This is the third installment of my series on Facebook and other Social Media as they relate to Disability Insurance and ERISA Disability claims and lawsuits. Today’s topic deals with a common question I get from my clients: “If hide my Facebook wall, will the disability insurance company be able to get access to it?“
Actually, most people don’t say it that way. Instead, they tell me: “Oh, Facebook is not a problem. I hid my wall.”
Really? Nope. Don’t count on it. Just because you hide your Facebook wall does not mean that someone will not see it.
First, investigators tell me there are ways to see someone’s wall (or at least parts of it) on Facebook even if they “hide” it.
Second, if you have a Facebook page, you still have a profile picture and your name and basic info out on the web. At the very least, the disability insurance adjuster knows you have a Facebook profile, they just cannot see it. They may simply ask you to produce copies of your content. If you refuse, they may threaten to or actually deny or terminate your claim. “They can’t do that!” you say. Maybe, but you will need to sue them to get them to undo it and start paying benefits. That will cost you time and money…and you will not have your disability income coming while you sue them. Do you need that hassle?
Third, I-T guys tell me that there are also web pages that allow someone to see webpages that were posted in the past. Even if you close your wall now, I have had web guys tell me that some or all of it may still be cached somewhere in the cloud for others to view.
Fourth – and perhaps the most problematic – if your disability claim turns into a lawsuit because the disability insurance company denies it, a judge has the power to make you produce copies of EVERY page, picture, post, etc. in the discovery phase of the lawsuit. A judge could also make you produce your username and password. More and more, insurance company attorneys are trying to discover the content of your Facebook and other social media accounts. You can expect to receive requests to identify your online username and to identify what online social media you use. You may also get request to identify your Facebook friends’ identities.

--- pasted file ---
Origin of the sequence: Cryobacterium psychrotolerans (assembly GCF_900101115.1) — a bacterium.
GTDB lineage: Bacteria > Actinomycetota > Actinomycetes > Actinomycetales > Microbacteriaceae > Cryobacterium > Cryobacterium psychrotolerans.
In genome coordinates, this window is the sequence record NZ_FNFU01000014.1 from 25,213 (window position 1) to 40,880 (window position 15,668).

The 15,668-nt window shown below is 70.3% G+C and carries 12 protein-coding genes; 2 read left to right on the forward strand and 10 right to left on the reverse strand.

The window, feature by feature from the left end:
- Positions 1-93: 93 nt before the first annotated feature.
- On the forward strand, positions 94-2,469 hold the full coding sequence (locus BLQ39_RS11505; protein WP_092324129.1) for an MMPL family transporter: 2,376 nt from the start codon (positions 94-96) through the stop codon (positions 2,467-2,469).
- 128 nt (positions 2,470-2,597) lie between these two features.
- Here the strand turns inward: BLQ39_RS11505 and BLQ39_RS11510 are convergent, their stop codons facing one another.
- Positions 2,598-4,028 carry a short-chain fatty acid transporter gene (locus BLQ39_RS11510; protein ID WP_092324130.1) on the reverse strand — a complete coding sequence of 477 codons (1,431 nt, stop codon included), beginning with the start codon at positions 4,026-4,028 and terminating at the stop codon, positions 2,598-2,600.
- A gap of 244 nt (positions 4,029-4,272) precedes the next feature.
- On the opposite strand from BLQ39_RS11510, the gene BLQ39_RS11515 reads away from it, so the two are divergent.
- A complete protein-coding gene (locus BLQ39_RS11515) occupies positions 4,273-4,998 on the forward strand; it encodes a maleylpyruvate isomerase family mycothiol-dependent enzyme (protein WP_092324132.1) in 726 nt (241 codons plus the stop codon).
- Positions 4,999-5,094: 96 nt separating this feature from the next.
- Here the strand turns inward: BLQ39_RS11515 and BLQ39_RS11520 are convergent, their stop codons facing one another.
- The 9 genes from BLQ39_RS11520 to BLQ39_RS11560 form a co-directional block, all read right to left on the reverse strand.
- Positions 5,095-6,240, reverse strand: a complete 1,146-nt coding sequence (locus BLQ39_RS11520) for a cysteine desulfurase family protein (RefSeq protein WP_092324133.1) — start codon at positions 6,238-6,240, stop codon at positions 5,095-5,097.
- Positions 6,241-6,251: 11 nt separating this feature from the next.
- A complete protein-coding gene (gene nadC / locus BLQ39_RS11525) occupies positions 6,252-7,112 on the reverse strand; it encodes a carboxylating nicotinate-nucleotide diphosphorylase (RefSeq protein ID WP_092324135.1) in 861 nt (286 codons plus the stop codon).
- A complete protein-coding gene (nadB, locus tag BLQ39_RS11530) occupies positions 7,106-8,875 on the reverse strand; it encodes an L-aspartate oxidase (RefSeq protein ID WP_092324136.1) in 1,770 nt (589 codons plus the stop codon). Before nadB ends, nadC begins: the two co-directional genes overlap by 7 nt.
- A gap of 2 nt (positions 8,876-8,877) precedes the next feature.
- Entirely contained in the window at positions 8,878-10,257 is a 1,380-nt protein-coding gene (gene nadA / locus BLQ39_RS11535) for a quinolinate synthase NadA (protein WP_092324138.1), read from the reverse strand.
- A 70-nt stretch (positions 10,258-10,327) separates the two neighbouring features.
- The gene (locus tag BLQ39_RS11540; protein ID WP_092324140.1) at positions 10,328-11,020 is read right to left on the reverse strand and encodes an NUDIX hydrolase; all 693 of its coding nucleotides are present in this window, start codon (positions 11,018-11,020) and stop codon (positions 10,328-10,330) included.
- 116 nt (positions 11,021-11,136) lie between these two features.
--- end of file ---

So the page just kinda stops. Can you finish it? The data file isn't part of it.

If you think that the solution is to lie and respond to an insurance adjuster’s or insurance defense attorney’s discovery requests by saying that you do not have any online social media accounts, think again. Depending on how the adjuster asks, a non-truthful or not totally complete answer could be insurance fraud, a felony. If you are in a lawsuit, your state’s perjury, contempt, and discovery laws may cause you problems. While a judge may not throw you in jail for lying in discovery, you may face a serious penalty like having your lawsuit dismissed or being forced to pay the insurance company’s attorney fees and costs.
In the end, hiding your Facebook wall likely will not hide much of anything from your disability insurance company. I recommend you go back to the second article in this series, Happy New Year!…Now Lets Talk About Whether You Want a Facebook Account.
Next in this series: Are you a twit if you tweet on your Twitter account when you have a disability insurance claim?
Disability claim denied? Call Attorney John Tucker for a free consultation – nationwide toll free: (866) 282-5260.